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Video Light and Wedding Photography

Wedding photographers have been using video light for a while in the USA and Australia;  and it use is gradually becoming more popular the UK. But video light is not always deployed to its maximum potential at weddings.

I have taught some photographers who initially viewed video light in the way it is used for videography (straightforward illumination in low light) and have tended to focus on the technical advantages and disadvantages against a flash gun alternative.

Video Light Wedding Image

At weddings I deploy video light to produce a romantic and tender mood in the photograph. I am frequently in stately homes in very low-light conditions, but with lovely, subtle ambient tungsten lighting. The benefit of video light is that in can balance with the tungsten light in terms of colour temperature and intensity. It is mainly impossible to create such a soft fall-off in light with an off-camera flash gun (even with diffusing modifiers).  Another advantage of using video light for wedding photographers is that you are essentially ‘painting with light’.  In contrast to flash, you can readily see beforehand what image and light you are capturing.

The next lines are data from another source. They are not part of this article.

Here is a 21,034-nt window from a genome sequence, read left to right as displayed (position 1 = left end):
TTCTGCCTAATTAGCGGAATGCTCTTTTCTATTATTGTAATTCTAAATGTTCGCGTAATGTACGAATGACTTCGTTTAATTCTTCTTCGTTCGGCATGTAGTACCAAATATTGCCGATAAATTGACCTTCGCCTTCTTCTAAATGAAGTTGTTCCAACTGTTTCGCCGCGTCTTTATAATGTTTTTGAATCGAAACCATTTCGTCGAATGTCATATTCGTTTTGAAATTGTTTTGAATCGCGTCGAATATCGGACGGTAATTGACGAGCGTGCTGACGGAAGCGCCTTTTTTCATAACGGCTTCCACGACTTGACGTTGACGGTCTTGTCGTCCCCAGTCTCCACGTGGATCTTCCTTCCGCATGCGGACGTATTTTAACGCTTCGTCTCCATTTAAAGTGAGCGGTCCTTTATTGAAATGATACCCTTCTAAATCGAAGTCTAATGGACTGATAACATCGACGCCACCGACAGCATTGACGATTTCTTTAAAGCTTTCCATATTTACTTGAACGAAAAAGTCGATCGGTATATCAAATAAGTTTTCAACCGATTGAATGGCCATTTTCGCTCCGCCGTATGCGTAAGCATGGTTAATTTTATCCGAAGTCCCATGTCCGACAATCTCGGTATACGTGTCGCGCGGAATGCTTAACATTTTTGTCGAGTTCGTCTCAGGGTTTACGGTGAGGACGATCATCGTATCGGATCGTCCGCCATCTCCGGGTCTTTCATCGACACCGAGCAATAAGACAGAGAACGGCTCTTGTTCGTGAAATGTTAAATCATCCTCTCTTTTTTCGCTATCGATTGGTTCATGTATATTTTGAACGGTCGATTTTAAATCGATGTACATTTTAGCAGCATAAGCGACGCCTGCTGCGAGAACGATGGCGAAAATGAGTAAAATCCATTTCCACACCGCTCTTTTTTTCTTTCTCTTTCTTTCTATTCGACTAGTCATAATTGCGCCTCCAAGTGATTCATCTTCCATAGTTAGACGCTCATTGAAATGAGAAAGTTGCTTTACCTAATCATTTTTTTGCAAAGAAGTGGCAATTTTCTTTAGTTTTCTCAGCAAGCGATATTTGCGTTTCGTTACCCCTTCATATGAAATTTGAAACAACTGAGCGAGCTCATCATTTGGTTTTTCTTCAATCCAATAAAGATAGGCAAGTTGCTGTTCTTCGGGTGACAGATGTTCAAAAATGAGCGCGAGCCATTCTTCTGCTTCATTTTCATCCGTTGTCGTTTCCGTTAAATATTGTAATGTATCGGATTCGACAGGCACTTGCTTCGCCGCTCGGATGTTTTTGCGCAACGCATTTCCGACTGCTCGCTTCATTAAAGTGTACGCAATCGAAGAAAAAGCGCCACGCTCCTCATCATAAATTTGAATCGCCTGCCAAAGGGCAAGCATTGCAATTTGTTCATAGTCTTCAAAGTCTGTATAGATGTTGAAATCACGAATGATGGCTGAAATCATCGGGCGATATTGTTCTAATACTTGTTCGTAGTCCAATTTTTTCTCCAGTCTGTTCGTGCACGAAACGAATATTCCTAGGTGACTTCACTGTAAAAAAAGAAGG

There are two aspects to emphasise about video light. First, do not be hesitant about using high ISO (I frequently use ISO 3200, and I am surprised by the number of wedding photographers who unduly worry about this). The advantages of capturing the ambient light offered in low-light settings easily outweigh any disadvantages concerning noise. Second, direct the couple in a way so that their faces offer a simple surface to the  video light. When you are creating a smaller source of (directional) light, I always look to avoid ugly eye socket shadows because it can often destroy the subtle, editorial feel of the photo.

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All images copyright Gary Roebuck AMPA ABIPP.